Regardless of how you feel about the direction Doctor Who has taken in recent years, there’s no question that it boasts some much more impressive production values in its current incarnation than it did back in the classic era. The Who creators had to stretch every shilling back in the day, which is why The Doctor’s adventures across time and space so often involved wobbly walls and rubbery aliens. One element of the show you might not even consciously notice making a difference is the score. Musical director Murray Gold has been shaping the soundscape of Doctor Who since its 2005 resurrection, and even if you couldn’t name any of the work he’s done for the show, compositions such as “I am The Doctor” are both instantly recognizable and inextricably associated with the feel of the modern series. So what if he’d been scoring the classic Who episodes? They might have looked a bit like the video up top.
The video was created by Nick Acosta, who said on Vimeo that “watching ‘classic’ episodes from the 60’s and 70’s makes me wish they had the beautiful musical score that it’s modern day incarnation has.” So he decided to perform a little experiment and re-edit footage from one of the classic Doctor Who serials. He chose the 1972 Third Doctor outing “Doctor Who and the Sea Devils,” along with bits of “Terror of the Autons,” to create a seven-minute action sequence backed by Murray Gold’s iconic score.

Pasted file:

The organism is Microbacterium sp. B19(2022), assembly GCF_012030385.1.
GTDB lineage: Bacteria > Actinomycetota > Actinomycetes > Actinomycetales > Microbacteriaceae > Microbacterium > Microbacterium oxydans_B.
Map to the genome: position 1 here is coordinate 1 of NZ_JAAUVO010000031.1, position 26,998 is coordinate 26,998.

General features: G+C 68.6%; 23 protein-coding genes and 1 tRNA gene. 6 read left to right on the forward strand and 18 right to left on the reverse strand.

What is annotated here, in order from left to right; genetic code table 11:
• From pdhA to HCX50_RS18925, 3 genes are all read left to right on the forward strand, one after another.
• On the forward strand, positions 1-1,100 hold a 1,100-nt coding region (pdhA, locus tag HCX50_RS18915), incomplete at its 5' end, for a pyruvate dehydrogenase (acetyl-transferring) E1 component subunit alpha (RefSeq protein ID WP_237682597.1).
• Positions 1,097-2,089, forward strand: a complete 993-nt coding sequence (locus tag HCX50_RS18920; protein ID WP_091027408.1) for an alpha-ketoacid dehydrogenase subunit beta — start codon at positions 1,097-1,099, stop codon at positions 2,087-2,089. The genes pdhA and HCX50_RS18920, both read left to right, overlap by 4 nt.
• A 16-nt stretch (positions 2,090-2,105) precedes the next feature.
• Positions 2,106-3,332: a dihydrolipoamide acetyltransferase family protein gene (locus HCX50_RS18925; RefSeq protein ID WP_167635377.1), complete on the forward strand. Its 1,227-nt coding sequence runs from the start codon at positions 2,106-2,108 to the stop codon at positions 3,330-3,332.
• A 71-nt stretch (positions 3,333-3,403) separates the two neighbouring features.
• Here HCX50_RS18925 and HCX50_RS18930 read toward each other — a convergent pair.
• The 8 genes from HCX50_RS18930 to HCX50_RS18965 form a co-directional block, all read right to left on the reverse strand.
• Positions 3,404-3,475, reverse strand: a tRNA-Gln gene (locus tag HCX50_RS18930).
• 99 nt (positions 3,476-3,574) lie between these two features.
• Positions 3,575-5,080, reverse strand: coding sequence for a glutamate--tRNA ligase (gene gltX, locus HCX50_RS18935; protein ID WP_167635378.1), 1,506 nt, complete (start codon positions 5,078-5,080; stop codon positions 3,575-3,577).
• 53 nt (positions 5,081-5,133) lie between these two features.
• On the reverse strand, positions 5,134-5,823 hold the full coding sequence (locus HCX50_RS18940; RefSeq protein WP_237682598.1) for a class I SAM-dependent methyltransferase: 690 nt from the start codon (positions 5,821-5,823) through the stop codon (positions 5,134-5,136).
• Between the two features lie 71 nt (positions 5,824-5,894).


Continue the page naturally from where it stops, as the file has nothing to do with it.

The finished results are more interesting than tonally successful, I think. It’s jarring to see the roughness of a 1970s episode backed by the polished sonic excellence of Gold’s score. It’s sort of the audio equivalent of dropping one cutting-edge modern CGI character into the episode, but only one. It’s just inherently going to make everything around it look shoddy and cheap, even if that comparison isn’t remotely fair to the material that’s four decades old at this point. Still, it’s an intriguing exercise.
Which isn’t to say there’s no room for the classic Who episodes to benefit from a modern touch. Honestly, the cheap effects and microscopic budget is part of the old episodes’ charm, but I think it could be fascinating to see some classic Who given the same sort of treatment as Star Trek’s Original Series episodes, maintaining the integrity of the show while updating some of the visuals that are showing their age. The process worked amazingly well for Trek, so why not Doctor Who? As far as I know, there’s no plan whatsoever to do so, but it’s interesting to speculate about. It’d be downright trippy to see William Hartnell facing off against an army of crisp CGI Daleks…still in black and white, mind you.